Five cities in the UK could have ‘Clean Air Zones’ by the end of the decade.
It is part of the Department for Environment, Food & Rural Affairs’ (Defra) aim to improve air quality, reduce health impacts and fulfil the nation’s legal obligations.
Under the new plan, the most polluting diesel vehicles, including buses, coaches, taxis and lorries, will be “discouraged from entering the centres” of Birmingham, Leeds, Southampton, Nottingham and Derby.
Last year a new report suggested three of the cities will exceed European air pollution limits until at least 2030.
Local authorities in the five cities will have to set charges at levels designed to reduce pollution. Newer vehicles that meet the latest emission standards as well as private cars will be unaffected.
Birmingham and Leeds will also discourage polluting vans and implement other measures including park and ride schemes, changes in road layouts and infrastructure for alternative fuels.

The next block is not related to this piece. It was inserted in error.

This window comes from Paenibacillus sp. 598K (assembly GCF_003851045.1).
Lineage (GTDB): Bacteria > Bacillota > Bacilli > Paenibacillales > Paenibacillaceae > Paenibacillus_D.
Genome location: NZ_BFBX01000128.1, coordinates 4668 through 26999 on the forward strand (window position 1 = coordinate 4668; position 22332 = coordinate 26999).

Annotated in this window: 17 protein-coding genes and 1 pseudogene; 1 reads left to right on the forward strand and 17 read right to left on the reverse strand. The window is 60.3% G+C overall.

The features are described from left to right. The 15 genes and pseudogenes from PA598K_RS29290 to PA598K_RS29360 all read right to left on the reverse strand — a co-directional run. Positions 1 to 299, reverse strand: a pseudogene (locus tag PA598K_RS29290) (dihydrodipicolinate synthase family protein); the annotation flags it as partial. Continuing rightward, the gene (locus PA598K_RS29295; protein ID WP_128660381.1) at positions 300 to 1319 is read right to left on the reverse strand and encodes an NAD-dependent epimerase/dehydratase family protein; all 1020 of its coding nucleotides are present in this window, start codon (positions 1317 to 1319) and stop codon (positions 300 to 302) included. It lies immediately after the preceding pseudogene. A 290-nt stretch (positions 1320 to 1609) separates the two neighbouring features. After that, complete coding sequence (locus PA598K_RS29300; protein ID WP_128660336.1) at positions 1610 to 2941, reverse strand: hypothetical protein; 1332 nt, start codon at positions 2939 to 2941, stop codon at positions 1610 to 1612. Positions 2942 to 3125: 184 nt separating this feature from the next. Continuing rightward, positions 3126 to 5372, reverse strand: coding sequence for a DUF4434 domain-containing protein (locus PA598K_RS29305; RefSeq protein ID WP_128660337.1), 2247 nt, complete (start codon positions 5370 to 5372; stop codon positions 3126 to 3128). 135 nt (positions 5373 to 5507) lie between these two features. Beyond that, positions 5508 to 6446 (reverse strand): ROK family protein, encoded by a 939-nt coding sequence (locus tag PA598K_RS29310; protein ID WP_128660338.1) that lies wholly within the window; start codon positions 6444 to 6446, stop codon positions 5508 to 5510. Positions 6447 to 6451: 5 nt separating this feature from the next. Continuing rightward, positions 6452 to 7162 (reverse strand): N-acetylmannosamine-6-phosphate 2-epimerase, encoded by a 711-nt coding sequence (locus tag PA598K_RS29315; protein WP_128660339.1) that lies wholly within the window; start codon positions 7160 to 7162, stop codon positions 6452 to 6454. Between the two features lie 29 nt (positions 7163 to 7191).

The new plans are expected to reduce pollution in city centres and encourage the replacement of old, polluting vehicles with modern, cleaner ones.
Germany and Denmark are said to have seen improvements in air quality due to similar schemes.
The news comes after the European Commission launched legal proceedings against the government last year for failing to tackle air pollution following which the Supreme Court ordered it to take urgent action.
According to Defra, one of the main reasons UK cities continue to face air quality problems is the failure of diesel vehicles to deliver expected emission reductions in real world driving conditions.
Earlier this month, EU Member States agreed to introduce real driving emissions tests for air pollutants following the Volkswagen scandal. The plans have however been rejected by the European Parliament’s Environment Committee.
Defra claims air quality has “improved significantly” in recent decades. Between 2005 and 2013, emissions of nitrogen oxides have fallen by 38% and particulate matter has been reduced by more than 16%.
Last year London Mayor Boris Johnson proposed motorists should be paid at least £1,000 to persuade them to scrap their diesel cars.